The OF Blog: R.I.P. José Saramago

Friday, June 18, 2010

R.I.P. José Saramago

I woke up this morning to the news that Portuguese writer José Saramago had died, at the age of 87.  Throughout the day, whether it be links on forums that I read, Twitter tweets in Portuguese and English about it, or even a news brief in Spanish on Univision during halftime of the England-Algeria match, so much talk has been made about the 1998 Nobel Prize in Literature laureate.  Doubtless there are several finer eulogies that have been composed or are being composed right now, but I feel compelled to give a sort of anti-eulogy here, as I suspect Saramago would not have it any other way.

In looking back on a recently-deceased author's oeuvre, it is commonplace for the eulogist to highlight the deceased's best qualities and to downplay those traits that make us uncomfortable.  Doubtless, there are several praising Saramago in vague terms, lauding him for his commitment to social justice and declaiming the virtues of his prose.  What I fear might be lost in this praise is the fact that so often, Saramago's stories and commentaries divided his readership, causing no end of controversies about the subject matters he covered and the treatment that those subjects received in his prose. 

For myself, when I discovered Saramago in 2003, it was a revelatory experience, but it was also a series of challenges to values and traditions that I had held dear.  I remember reading the English translation of a recent book, The Cave (as I had not yet becoming reading proficient in Spanish - or Portuguese, as I am now, more or less) and finding myself lost in his long winding passages, where narrative and dialogue intertwined, creating a sort of mental haze by which Saramago's thoughts on industrialization and the Platonic search for identity penetrated my thoughts closely.  I loved what I read and yet I resisted much of what was being said.  A good story does not need for the Reader to agree with the Author.  If anything, if the Reader and the Author, via the Text, can be in opposition and yet a dialogue could be established, then that story may be of more value to the Reader for the effort expended in wrestling with the Text, trying to sort out the complex emotions generated from that interaction.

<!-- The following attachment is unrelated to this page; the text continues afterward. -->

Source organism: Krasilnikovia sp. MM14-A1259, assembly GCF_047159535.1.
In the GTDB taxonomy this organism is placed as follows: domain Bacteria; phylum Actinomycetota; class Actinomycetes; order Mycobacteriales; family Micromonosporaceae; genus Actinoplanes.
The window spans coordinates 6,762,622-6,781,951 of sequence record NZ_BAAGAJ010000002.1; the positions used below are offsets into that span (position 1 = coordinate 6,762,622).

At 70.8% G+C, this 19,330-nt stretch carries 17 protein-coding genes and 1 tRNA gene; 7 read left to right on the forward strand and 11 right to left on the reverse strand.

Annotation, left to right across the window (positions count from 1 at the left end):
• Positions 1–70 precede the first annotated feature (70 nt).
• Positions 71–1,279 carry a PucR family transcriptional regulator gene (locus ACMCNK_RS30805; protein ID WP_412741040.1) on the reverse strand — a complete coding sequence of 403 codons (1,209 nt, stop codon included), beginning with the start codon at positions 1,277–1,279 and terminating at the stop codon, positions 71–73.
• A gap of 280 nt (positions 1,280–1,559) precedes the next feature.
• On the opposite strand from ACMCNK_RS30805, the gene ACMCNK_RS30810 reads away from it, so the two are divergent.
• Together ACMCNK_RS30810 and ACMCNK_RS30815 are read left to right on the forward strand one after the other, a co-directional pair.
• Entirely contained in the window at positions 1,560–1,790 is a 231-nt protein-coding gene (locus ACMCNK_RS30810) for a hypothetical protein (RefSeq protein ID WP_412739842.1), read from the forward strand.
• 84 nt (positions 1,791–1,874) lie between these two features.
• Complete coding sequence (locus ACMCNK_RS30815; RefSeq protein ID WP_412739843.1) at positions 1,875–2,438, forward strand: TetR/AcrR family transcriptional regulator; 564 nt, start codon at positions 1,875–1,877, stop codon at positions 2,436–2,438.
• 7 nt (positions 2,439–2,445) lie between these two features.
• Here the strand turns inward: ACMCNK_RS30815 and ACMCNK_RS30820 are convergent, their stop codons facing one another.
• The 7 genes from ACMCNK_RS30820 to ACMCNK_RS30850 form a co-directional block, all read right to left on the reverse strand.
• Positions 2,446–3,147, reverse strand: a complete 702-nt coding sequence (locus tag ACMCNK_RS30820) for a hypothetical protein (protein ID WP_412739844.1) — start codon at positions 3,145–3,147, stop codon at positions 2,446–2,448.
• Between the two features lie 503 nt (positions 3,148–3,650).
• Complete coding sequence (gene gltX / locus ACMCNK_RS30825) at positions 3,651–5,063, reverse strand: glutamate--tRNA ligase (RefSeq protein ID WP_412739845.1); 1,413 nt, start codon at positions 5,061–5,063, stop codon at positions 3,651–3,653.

Saramago in virtually all of his novels, short fictions, and non-fiction writings has managed to make me struggle to understand his viewpoints, to see the world through the eyes of his protagonists, and to turn that vision inward, to see if what I had considered to be "truth" could in fact be self-deception.  But there were times in which I could not agree with what he was arguing.  In one of his three most famous works, The Gospel According to Jesus Christ, I just could not accept what he was doing.  I understood why he had to write that tale and part of me admired him for tackling such a controversial topic with aplomb, but I just could not wrap my mind around some of his arguments; they were too strident, too full of condemnation for the faith that I've held true for most of my life.  But yet even in this rejection of the themes behind some of his fiction, I found great value.  There was a genuine love for people, even despite the pessimistic view he often expressed about how people would manage in a modern society whose values served to dehumanize its denizens.  Even when his anger and frustration were most evident, as in his final novel, Cain, it was obvious that he had not abandoned his fellow human beings.  But he was so bitter then, as if he knew he had little time remaining to attempt to influence others.  It affected that novel, making it perhaps his weakest in twenty years.

But even in this, Saramago still exerted a strong influence on his readers.  Those who immersed themselves in his prose, who delved further into the Text, those were rewarded with vivid images and striking social contrasts to consider.  José Saramago was a social and literary gadfly of the highest order and I cannot help but feel it would be a grave disrespect to his memory and to the person he was if I did not note this element in his literary output and in the person himself.  Gadflies are not universally loved, but the best of them are highly respected and after their last buzzing has been quelled and the last clod of earth thrown over his grave, it would behoove the reader to remember that such people as Saramago are valued not just for their successes, but also for their noble failures.  Even if we may not agree with them very often, the world needs more people like José Saramago in this world to remind us of how powerful of a dream social justice on this planet can be.  He will be dearly missed.

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